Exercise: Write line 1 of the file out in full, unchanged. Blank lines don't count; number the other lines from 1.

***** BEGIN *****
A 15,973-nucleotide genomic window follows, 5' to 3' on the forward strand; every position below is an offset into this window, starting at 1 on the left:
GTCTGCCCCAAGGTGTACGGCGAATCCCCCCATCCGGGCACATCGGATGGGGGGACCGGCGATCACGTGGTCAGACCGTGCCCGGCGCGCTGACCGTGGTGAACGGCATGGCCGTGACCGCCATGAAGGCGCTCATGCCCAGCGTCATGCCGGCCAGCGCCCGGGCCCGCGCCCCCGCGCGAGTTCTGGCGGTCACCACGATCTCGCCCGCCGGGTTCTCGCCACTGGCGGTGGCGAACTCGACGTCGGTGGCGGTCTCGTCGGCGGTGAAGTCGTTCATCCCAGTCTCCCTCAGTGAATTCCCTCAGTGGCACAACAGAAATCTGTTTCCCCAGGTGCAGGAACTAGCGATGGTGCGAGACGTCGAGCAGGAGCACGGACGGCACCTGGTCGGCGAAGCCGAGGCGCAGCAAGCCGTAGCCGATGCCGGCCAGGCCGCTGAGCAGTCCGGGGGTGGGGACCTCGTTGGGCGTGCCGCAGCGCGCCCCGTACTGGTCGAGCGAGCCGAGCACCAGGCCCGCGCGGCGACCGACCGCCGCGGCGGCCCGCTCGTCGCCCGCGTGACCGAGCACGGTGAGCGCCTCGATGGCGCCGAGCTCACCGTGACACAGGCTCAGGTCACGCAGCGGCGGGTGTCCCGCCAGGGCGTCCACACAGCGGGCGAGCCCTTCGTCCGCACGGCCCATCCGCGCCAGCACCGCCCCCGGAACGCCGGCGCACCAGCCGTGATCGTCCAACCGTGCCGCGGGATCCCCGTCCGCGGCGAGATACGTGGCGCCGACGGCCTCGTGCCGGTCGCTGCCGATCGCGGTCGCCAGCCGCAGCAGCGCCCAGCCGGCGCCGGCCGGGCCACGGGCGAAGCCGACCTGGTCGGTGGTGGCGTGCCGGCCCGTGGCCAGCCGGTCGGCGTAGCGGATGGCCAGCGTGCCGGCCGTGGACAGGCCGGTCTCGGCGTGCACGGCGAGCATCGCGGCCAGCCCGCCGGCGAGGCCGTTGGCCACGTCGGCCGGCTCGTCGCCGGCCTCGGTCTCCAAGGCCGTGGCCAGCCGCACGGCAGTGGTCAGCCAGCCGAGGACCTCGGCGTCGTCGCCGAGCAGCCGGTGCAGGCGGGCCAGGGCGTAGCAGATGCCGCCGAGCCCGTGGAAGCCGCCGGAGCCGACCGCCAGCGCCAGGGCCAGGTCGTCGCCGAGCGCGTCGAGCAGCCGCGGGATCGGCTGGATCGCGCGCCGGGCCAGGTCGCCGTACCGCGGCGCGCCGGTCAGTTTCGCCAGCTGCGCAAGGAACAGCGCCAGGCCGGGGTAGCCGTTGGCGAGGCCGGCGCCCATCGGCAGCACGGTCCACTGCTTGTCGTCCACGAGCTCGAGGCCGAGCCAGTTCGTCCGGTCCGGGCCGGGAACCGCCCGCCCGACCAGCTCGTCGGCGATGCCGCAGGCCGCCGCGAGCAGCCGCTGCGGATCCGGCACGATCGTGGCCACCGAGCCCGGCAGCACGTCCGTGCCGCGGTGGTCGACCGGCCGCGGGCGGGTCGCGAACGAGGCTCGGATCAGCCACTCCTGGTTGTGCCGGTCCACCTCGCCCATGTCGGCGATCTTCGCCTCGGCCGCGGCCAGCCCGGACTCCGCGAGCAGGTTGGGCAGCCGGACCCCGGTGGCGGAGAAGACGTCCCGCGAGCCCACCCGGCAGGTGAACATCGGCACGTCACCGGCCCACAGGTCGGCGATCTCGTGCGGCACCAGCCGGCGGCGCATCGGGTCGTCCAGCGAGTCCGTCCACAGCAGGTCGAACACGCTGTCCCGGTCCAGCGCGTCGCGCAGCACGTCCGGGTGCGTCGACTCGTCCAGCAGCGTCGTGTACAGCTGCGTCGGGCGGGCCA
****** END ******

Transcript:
A 15,973-nucleotide genomic window follows, 5' to 3' on the forward strand; every position below is an offset into this window, starting at 1 on the left: